December 15, 2010
One of the latest leaked US diplomatic cables has confirmed what many of us had suspected all along. The Lib Dems’ U-turn on their pledge to hold a referendum on the Lisbon Treaty was not motivated by a principled preference for an ‘in or out’ referendum on EU membership but by a belief that a referendum on Lisbon would be lost.
Here’s the relevant passage:
A Very Bad Day: The Lib Dems and The EU Reform Treaty
2. (SBU) March 5 marked the worst day for the Lib Dems since one infamous week in January 2006, when the party became the laughing stock of Britain after sex scandals involving two of the four candidates to succeed leader Charles Kennedy emerged one right after the other. This time around, the party imploded in the House of Commons over a Conservative Party motion to hold a nationwide referendum on the Lisbon Treaty. The Lib Dems’ convoluted official position on the referendum was part of the problem. As Clegg sought to explain it to the public, the real issue for his intensely pro-Europe rank-and-file was not the Lisbon Treaty itself, but confirming UK membership in the EU once and for all. The Lib Dem official position therefore was to propose an alternate “in or out” referendum on whether the UK should remain in the EU, and abstain on the competing Conservative motion to hold a referendum on just the Treaty itself.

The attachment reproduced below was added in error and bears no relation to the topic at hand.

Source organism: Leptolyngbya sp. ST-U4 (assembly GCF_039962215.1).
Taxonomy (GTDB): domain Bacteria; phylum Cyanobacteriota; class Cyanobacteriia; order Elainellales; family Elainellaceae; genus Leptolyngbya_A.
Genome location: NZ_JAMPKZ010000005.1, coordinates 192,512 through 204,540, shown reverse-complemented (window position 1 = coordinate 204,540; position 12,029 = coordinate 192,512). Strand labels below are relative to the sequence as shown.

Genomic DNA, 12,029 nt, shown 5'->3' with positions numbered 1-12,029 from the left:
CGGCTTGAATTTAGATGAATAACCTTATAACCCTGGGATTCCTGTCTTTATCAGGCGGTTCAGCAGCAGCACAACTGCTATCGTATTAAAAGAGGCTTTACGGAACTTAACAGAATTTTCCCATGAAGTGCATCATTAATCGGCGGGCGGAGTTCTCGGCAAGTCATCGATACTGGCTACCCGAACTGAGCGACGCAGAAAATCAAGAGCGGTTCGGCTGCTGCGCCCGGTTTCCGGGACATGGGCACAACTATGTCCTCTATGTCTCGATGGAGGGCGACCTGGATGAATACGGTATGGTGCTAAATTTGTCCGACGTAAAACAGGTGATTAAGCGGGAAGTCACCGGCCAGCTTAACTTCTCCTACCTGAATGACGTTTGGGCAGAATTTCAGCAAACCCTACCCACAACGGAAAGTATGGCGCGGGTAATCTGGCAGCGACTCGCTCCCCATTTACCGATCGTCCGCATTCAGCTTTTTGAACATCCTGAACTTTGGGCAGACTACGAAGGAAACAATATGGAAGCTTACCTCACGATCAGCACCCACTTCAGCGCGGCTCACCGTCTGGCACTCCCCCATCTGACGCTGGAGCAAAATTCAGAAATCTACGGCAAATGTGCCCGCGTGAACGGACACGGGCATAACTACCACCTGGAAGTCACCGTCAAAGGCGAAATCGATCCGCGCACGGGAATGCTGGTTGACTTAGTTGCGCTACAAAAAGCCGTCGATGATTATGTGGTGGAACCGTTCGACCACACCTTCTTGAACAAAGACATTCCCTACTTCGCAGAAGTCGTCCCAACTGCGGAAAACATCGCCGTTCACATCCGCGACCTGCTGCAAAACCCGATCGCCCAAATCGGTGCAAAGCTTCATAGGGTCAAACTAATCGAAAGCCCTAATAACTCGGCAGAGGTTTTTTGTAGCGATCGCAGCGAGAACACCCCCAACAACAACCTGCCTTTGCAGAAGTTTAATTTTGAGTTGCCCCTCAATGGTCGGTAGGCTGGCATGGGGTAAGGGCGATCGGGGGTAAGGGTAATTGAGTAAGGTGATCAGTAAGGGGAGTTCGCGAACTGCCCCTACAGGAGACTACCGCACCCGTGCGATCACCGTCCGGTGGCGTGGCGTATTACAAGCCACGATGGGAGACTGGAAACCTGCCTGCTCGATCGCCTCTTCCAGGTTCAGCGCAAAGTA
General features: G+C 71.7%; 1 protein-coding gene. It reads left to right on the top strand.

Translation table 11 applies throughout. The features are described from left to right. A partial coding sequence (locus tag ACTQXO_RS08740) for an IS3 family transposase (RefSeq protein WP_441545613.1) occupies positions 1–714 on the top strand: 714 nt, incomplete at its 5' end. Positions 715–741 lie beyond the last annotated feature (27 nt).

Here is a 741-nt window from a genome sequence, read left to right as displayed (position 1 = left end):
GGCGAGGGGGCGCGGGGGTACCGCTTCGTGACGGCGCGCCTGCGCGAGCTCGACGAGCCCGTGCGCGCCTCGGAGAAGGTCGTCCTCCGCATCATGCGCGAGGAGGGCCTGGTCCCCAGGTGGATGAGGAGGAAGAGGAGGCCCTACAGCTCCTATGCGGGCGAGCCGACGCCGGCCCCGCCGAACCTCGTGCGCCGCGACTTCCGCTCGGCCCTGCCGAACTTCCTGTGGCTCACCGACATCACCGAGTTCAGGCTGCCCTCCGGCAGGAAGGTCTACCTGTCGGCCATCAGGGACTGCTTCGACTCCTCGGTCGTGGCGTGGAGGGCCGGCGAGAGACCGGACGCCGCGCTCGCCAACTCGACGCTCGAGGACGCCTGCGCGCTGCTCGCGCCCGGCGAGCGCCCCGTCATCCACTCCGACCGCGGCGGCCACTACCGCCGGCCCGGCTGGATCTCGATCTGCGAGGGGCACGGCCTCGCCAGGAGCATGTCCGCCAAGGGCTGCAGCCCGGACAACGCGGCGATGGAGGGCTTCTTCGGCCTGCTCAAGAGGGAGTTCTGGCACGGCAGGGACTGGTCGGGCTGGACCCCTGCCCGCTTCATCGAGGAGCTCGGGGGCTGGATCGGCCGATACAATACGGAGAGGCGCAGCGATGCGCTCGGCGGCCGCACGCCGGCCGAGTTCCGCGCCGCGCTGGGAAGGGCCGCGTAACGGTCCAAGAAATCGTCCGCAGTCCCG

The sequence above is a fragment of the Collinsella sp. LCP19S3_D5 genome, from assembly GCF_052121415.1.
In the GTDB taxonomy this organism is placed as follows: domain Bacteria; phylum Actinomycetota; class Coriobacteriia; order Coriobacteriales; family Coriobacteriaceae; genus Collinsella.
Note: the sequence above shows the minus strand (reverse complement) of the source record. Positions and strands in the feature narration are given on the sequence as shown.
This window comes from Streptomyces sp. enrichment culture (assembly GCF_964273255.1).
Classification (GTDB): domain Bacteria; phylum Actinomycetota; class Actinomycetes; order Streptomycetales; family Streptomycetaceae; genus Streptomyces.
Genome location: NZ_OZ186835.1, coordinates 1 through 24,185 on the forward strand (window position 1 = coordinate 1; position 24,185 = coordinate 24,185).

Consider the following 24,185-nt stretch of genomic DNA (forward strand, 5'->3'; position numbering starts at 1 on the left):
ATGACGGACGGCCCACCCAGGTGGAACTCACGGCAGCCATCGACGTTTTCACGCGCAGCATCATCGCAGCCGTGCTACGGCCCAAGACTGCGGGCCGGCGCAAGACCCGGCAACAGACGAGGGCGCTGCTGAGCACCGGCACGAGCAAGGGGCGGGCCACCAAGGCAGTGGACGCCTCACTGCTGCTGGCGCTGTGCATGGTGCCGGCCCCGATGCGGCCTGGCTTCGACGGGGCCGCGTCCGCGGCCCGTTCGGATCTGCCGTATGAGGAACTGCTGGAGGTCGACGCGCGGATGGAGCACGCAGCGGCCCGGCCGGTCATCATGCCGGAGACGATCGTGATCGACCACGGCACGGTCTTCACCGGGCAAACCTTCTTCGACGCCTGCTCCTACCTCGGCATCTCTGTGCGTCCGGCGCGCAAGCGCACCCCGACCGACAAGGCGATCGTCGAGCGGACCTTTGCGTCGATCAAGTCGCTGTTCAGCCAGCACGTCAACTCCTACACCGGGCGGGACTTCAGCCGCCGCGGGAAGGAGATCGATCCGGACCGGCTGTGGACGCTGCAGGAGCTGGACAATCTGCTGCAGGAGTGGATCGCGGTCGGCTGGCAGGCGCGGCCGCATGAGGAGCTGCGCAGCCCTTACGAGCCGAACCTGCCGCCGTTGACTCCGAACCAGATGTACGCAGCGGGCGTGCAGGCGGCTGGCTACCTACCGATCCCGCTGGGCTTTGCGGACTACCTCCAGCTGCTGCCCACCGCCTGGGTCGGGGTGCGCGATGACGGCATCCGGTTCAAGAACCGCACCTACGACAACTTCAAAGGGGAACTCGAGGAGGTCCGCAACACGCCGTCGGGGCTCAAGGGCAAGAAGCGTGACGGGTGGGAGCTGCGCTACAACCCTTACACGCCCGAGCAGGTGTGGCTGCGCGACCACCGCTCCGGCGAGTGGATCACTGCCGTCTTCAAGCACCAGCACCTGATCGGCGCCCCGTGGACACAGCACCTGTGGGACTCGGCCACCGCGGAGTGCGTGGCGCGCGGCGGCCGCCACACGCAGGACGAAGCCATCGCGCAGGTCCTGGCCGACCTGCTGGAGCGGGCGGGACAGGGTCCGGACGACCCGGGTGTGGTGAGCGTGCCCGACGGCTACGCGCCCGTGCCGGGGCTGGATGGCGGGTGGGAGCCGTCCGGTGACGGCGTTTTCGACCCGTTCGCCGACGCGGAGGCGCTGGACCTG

3. (C/NF) This position left both the pundits and the public scratching their heads: why would the UK‘s most pro-Europe party, whose new leader actually worked for the EU from 1994 to 1999, abstain on a vote on the Treaty? The answer, senior Lib Dems have confessed to us, is that the party leadership believes a referendum on the Lisbon Treaty would fail.
Hmmm, we kind of suspected that was the motive. Or, actually, it was blatantly obvious as the Lib Dems flip-flopped like crazy on the Lisbon Treaty.
All of this brings back some horrible memories…Open Europe blog team